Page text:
A super-resolved look at nanomedicine
by Lorenzo Albertazzi of IBEC
Nanomaterials revolutionized the field of biomedicine introducing innovative approaches towards drug delivery, molecular imaging, regenerative medicine and biosensing. However, despite the large investments in nanotechnology the translation into clinical applications is still unsatisfactory. One of the main reasons is the lack of knowledge about the behavior of nanostructures in the biological environment that makes the rational design of effective materials extremely challenging.
The main aim of our group is to use advanced microscopy techniques to understand the interactions of nanomaterials with living matter and to exploit this information to design novel devices for biomedical applications with a particular focus on drug delivery. To this goal we employ innovative optical imaging techniques such as super resolution microscopy to visualize and understand the molecular interactions of nanomaterials with their cellular targets in unprecedented detail. Super resolution microscopy techniques such as stochastic optical reconstruction microscopy (STORM) and point accumulation for imaging in nanoscale topography (PAINT) offer nanometric resolution and multicolor ability, therefore they are ideal tools to study nano-sized multicomponent functional objects in vitro and in cells. This allows to get a closer “look” at the mechanisms of the key phenomena responsible for device performances such as particle stability, protein corona and targeting. The fundamental knowledge acquired will pave the way towards the “microscopy-guided” design of novel nanomaterials for drug and gene delivery.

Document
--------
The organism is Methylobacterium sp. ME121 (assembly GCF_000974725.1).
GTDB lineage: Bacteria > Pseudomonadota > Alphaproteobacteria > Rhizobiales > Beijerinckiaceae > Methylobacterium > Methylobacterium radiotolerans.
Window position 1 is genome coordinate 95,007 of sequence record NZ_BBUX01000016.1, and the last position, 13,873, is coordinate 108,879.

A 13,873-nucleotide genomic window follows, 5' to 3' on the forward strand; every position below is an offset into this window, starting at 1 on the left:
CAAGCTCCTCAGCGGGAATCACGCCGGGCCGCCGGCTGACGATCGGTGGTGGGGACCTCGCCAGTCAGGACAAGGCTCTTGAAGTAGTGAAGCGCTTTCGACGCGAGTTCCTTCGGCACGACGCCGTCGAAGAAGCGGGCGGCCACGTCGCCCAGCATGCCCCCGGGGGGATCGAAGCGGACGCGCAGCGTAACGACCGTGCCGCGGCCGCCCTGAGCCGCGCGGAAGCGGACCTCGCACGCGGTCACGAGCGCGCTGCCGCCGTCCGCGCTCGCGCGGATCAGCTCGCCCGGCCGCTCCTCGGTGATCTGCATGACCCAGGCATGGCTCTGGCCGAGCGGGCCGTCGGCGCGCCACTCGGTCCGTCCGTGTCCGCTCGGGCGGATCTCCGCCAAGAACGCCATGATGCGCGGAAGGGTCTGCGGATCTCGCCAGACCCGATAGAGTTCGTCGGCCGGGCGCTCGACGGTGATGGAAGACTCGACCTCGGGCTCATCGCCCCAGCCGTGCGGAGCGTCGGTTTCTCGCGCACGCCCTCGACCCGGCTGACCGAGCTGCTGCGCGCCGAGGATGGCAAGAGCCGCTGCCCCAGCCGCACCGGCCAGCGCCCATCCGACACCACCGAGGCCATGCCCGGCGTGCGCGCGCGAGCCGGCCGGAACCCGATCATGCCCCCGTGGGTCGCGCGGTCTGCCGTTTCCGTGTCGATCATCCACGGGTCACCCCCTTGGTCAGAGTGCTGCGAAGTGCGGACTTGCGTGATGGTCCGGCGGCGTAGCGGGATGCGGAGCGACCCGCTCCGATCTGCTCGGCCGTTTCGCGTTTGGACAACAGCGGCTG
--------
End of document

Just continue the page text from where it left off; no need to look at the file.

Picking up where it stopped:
Lorenzo Albertazzi obtained a MSc in Chemistry (2007) and a PhD in Biophysics (2011) from Scuola Normale Superiore (Pisa, Italy). He then joined Eindhoven University of Technology (TU/e, The Netherlands) as postdoctoral researcher. In 2013, he was awarded a fellowship of the Institute for Complex Molecular Systems (ICMS) at TU/e, and in 2014 he became a NWO/VENI fellow (2014). In 2015, he moved to Barcelona (Spain) to the Institute of Bioengineering of Catalonia (IBEC) to start the ‘Nanoscopy for Nanomedicine’ group that he currently leads. In 2017, he received an ERC starting grant and in 2018 he was appointed Associate Professor at the TU/e department of Biomedical Engineering.
The colloquium is part of the BIST Master of Research curriculum but is also open and free for anyone interested in participating.
The session will be hosted through Zoom online conference application. If you have not used this platform previously, you will be prompted to download the software to access the meeting (the process is automatic and does not require more than one minute).
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